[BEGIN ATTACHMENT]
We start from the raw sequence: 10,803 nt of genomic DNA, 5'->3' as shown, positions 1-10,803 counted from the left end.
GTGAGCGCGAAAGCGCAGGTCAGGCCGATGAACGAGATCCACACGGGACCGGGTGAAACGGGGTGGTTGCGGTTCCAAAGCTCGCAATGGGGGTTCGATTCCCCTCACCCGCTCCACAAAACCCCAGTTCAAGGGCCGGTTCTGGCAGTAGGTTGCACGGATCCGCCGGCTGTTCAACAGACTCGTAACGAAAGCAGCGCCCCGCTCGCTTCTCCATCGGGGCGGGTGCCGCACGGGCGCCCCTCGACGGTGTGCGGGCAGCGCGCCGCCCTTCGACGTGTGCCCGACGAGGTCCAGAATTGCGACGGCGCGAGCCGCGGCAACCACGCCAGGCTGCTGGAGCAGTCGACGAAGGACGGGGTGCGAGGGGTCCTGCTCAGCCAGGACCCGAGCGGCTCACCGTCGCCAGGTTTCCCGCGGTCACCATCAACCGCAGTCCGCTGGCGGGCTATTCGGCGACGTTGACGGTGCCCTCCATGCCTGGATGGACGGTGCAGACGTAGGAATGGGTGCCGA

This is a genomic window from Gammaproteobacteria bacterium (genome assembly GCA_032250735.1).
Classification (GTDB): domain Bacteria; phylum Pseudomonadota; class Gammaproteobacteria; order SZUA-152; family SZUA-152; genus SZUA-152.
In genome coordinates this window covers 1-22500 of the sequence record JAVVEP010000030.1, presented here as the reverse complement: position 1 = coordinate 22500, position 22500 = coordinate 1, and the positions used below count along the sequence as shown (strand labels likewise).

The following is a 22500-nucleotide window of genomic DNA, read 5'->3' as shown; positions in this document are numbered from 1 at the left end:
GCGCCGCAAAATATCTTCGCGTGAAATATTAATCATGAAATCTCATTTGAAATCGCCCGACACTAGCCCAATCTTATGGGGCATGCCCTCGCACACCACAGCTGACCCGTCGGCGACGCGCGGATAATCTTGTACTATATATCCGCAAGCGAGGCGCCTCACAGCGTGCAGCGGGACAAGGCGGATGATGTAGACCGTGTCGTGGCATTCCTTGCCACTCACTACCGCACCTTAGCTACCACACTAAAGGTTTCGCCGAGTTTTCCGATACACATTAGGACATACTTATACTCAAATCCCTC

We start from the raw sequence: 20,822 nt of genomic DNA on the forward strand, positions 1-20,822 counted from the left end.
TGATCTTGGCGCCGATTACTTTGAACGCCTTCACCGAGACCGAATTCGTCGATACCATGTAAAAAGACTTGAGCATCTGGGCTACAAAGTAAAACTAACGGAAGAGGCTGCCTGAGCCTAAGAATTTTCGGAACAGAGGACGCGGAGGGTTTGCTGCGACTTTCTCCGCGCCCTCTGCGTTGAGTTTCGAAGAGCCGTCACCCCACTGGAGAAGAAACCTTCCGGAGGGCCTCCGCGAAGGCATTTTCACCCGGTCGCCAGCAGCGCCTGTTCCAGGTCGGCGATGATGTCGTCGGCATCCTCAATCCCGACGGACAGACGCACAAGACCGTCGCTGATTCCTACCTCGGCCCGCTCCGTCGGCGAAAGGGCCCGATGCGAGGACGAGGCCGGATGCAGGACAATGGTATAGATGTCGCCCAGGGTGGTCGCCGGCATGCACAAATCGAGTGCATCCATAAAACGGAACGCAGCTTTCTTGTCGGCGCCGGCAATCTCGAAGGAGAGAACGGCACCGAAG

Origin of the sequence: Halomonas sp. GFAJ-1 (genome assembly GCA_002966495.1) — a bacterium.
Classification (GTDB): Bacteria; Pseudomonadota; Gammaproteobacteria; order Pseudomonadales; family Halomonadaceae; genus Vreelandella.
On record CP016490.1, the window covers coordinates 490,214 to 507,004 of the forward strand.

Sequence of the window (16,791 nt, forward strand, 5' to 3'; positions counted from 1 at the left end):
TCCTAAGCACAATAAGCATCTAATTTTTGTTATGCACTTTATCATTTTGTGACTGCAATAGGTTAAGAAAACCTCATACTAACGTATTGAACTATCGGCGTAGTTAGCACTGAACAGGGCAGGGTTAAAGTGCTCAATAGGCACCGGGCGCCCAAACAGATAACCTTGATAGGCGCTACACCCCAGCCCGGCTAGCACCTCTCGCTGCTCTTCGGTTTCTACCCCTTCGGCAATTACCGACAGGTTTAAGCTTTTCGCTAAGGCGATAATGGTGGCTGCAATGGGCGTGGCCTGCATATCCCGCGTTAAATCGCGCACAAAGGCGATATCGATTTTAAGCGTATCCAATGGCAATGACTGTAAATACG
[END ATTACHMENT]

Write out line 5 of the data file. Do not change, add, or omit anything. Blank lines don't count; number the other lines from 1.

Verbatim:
In genome coordinates this window covers 1-22500 of the sequence record JAVVEP010000030.1, presented here as the reverse complement: position 1 = coordinate 22500, position 22500 = coordinate 1, and the positions used below count along the sequence as shown (strand labels likewise).